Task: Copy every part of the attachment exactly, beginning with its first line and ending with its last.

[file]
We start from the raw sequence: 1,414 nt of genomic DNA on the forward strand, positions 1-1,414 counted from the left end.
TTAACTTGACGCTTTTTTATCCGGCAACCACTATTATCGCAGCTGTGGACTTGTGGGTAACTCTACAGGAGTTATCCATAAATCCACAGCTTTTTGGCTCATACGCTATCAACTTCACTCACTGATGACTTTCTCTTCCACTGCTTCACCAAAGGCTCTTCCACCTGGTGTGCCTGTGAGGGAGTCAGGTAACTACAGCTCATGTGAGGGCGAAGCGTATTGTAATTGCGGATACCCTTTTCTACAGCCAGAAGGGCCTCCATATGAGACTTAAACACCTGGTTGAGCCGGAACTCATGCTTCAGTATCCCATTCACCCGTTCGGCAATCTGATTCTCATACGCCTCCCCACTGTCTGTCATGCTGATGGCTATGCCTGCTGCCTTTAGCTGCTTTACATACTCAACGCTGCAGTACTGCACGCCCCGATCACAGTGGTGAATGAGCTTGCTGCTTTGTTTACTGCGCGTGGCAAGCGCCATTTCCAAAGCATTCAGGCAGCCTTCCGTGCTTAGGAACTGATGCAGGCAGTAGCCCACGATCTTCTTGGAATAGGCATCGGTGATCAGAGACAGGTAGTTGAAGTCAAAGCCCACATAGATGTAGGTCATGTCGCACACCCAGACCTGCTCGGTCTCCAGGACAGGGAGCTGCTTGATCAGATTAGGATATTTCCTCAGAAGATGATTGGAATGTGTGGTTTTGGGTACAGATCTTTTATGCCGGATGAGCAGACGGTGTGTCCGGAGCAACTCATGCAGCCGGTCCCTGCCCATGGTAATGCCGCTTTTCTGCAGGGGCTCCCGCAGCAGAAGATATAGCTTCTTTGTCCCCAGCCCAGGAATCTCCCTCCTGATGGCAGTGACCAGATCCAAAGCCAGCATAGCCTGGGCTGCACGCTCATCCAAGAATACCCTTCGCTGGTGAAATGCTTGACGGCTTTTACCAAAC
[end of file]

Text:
We start from the raw sequence: 1,414 nt of genomic DNA on the forward strand, positions 1-1,414 counted from the left end.
TTAACTTGACGCTTTTTTATCCGGCAACCACTATTATCGCAGCTGTGGACTTGTGGGTAACTCTACAGGAGTTATCCATAAATCCACAGCTTTTTGGCTCATACGCTATCAACTTCACTCACTGATGACTTTCTCTTCCACTGCTTCACCAAAGGCTCTTCCACCTGGTGTGCCTGTGAGGGAGTCAGGTAACTACAGCTCATGTGAGGGCGAAGCGTATTGTAATTGCGGATACCCTTTTCTACAGCCAGAAGGGCCTCCATATGAGACTTAAACACCTGGTTGAGCCGGAACTCATGCTTCAGTATCCCATTCACCCGTTCGGCAATCTGATTCTCATACGCCTCCCCACTGTCTGTCATGCTGATGGCTATGCCTGCTGCCTTTAGCTGCTTTACATACTCAACGCTGCAGTACTGCACGCCCCGATCACAGTGGTGAATGAGCTTGCTGCTTTGTTTACTGCGCGTGGCAAGCGCCATTTCCAAAGCATTCAGGCAGCCTTCCGTGCTTAGGAACTGATGCAGGCAGTAGCCCACGATCTTCTTGGAATAGGCATCGGTGATCAGAGACAGGTAGTTGAAGTCAAAGCCCACATAGATGTAGGTCATGTCGCACACCCAGACCTGCTCGGTCTCCAGGACAGGGAGCTGCTTGATCAGATTAGGATATTTCCTCAGAAGATGATTGGAATGTGTGGTTTTGGGTACAGATCTTTTATGCCGGATGAGCAGACGGTGTGTCCGGAGCAACTCATGCAGCCGGTCCCTGCCCATGGTAATGCCGCTTTTCTGCAGGGGCTCCCGCAGCAGAAGATATAGCTTCTTTGTCCCCAGCCCAGGAATCTCCCTCCTGATGGCAGTGACCAGATCCAAAGCCAGCATAGCCTGGGCTGCACGCTCATCCAAGAATACCCTTCGCTGGTGAAATGCTTGACGGCTTTTACCAAAC